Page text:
Educational historians will look back and call it the "Ice Age."

Would you hire this person to lead our nation's schools?

I think not.

© 2004 No Child Left and FNO Press, all rights reserved.
What can you do to change this law before it does great damage to the schools and children in your state and town?
  1. Subscribe to "No Child Left" to stay informed about efforts to repeal NCLB. Click here.
  2. Speak with the school board members, administrators and teachers in your community to learn how NCLB will change schools and learning in your town.
  3. Start communicating with your Senators and Representatives to let them know you want this law changed to put more emphasis on capacity building and support rather than testing and punishment.
  4. Write letters to the editor of your local newspaper expressing your concerns. Illustrate the dangers of this law with specific and compelling examples.
  5. Emphasize concrete alternatives that would do more to improve the futures of disadvantaged children.

A List of ESEA (NCLB) Amendments

1. Fund social programs that impact school readiness so that all children actually enter school ready to learn as the first President Bush promised long ago.

2. Fund capacity building (enhanced teaching and learning) in districts and districts for several years before engaging in punishing labels and reckless choice provisions. Capacity building might mean providing hundreds of hours of training in effective reading strategies, for example. But it does not mean training everybody in a single highly scripted program endorsed by the administration for pseudo-scientific reasons.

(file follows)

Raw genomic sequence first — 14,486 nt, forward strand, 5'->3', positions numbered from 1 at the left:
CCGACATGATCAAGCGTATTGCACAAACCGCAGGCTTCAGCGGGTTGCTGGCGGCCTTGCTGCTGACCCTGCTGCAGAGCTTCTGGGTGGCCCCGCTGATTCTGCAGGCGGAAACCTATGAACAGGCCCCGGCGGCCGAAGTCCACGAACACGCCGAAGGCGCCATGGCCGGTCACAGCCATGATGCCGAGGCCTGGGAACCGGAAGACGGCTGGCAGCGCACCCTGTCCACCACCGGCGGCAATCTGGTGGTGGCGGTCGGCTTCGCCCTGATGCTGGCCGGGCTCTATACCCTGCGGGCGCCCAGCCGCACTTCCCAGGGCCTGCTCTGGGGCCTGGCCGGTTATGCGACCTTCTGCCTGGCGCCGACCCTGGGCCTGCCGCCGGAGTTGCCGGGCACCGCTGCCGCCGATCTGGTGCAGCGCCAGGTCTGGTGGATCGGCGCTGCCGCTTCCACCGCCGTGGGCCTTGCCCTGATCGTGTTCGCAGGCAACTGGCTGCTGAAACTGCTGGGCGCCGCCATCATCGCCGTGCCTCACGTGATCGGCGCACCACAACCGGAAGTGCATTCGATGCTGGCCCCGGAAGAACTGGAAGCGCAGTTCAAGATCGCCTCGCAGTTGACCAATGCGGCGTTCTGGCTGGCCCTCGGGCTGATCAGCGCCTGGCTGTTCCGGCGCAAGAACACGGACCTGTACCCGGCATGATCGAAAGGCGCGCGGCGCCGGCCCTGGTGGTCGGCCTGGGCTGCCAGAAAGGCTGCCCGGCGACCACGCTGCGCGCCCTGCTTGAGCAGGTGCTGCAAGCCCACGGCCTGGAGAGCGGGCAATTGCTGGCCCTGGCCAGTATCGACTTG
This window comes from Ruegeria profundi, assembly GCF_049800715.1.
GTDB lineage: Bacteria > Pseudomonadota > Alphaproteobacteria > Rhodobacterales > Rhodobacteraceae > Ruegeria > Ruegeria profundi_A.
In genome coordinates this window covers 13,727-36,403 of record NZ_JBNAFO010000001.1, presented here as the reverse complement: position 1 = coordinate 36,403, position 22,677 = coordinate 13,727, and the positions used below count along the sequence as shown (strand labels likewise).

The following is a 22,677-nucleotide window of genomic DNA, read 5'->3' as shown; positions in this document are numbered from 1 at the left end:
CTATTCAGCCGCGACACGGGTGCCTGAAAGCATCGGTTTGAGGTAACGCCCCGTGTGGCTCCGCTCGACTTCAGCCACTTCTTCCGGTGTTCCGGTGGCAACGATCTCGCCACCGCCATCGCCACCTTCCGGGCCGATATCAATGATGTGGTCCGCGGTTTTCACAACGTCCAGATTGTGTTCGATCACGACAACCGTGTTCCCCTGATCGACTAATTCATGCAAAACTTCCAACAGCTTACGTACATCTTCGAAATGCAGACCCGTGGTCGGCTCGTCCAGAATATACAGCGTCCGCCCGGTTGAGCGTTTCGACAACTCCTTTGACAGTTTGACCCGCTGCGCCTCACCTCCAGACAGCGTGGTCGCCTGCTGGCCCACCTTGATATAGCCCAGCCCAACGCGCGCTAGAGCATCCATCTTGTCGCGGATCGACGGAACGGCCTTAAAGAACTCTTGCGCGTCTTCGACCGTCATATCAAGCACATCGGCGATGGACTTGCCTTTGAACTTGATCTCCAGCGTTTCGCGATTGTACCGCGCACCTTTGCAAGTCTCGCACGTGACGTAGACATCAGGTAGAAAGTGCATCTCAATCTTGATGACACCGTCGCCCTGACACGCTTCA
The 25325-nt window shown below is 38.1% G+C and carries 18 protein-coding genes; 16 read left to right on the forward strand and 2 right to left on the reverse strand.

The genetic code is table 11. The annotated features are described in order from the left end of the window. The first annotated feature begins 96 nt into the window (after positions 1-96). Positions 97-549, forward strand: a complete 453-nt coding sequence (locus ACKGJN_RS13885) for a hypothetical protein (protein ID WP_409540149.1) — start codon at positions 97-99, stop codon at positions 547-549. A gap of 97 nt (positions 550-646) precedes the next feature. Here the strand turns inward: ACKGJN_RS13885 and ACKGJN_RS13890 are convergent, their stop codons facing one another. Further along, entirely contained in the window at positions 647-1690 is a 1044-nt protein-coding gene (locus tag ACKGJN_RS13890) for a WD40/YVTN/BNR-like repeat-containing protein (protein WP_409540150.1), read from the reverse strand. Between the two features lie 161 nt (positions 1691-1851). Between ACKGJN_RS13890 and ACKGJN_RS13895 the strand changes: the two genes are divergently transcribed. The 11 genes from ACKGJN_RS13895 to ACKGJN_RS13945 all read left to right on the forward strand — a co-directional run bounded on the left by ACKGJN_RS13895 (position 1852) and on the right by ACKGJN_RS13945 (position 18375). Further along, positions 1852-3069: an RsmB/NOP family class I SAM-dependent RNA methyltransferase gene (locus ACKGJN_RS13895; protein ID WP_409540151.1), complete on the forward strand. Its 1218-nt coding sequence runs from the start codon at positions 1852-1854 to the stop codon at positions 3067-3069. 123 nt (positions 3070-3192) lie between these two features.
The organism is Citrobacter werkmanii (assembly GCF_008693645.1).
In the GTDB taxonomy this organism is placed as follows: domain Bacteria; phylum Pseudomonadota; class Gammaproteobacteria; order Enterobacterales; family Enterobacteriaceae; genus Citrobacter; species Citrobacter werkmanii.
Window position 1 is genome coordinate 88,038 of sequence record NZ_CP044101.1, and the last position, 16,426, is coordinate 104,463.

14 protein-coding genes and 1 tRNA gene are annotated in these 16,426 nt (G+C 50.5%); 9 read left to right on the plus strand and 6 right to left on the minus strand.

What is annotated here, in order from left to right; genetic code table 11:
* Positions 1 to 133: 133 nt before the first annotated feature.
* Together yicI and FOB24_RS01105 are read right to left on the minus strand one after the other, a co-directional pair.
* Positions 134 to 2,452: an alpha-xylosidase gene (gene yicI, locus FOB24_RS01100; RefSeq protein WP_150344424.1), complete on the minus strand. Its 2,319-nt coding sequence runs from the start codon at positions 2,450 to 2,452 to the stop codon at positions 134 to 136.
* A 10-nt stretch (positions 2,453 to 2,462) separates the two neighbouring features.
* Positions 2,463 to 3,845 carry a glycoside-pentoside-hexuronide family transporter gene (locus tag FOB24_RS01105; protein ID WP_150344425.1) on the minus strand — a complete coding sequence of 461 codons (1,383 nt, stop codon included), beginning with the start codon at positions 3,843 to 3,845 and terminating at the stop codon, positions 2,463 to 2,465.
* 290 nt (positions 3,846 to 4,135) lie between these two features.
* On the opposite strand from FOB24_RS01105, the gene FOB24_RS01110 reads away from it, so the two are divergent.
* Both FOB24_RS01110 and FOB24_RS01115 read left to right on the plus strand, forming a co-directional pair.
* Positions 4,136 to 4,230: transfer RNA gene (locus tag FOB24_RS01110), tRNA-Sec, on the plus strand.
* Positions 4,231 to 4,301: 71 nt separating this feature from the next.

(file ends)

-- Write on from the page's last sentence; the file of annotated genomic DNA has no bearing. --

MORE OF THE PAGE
3. Devote public money to truly public schools. Be careful not to divert funds to reckless experiments or diploma mills.

4. Fund enough construction of new schools within public systems so parental choice is real.

5. Support informed school choice within public systems.

6. Emphasize rewards and incentives rather than sanctions.

7. Hold all publicly funded schools to standards for performance and quality, whether actually private, charter or truly public. Be careful about simplistic notions of high stakes testing.

8. Fund recruitment and preparation of effective teachers and aides from all racial and economic groups to close the gap between current staffing levels and what is desirable.

9. End the insulting, broad brush assaults on teachers and administrators struggling against difficult challenges.

10. Capitalize on the good research conducted to discover what works best in schools and avoid simplistic panaceas and platitudes imported from the world of business and medicine.

11. Enrich the options available to all children. Forswear tightly scripted, robotic programs and the fast food approaches to school improvement.

12. Build school improvement on a richly defined foundation of alternatives and strategies.

13. Eliminate Trojan horses, hidden agendas and shameful politics from ESEA.

14. Stop using Madison Avenue techniques to hide the harsh realities of so-called compassionate conservatism.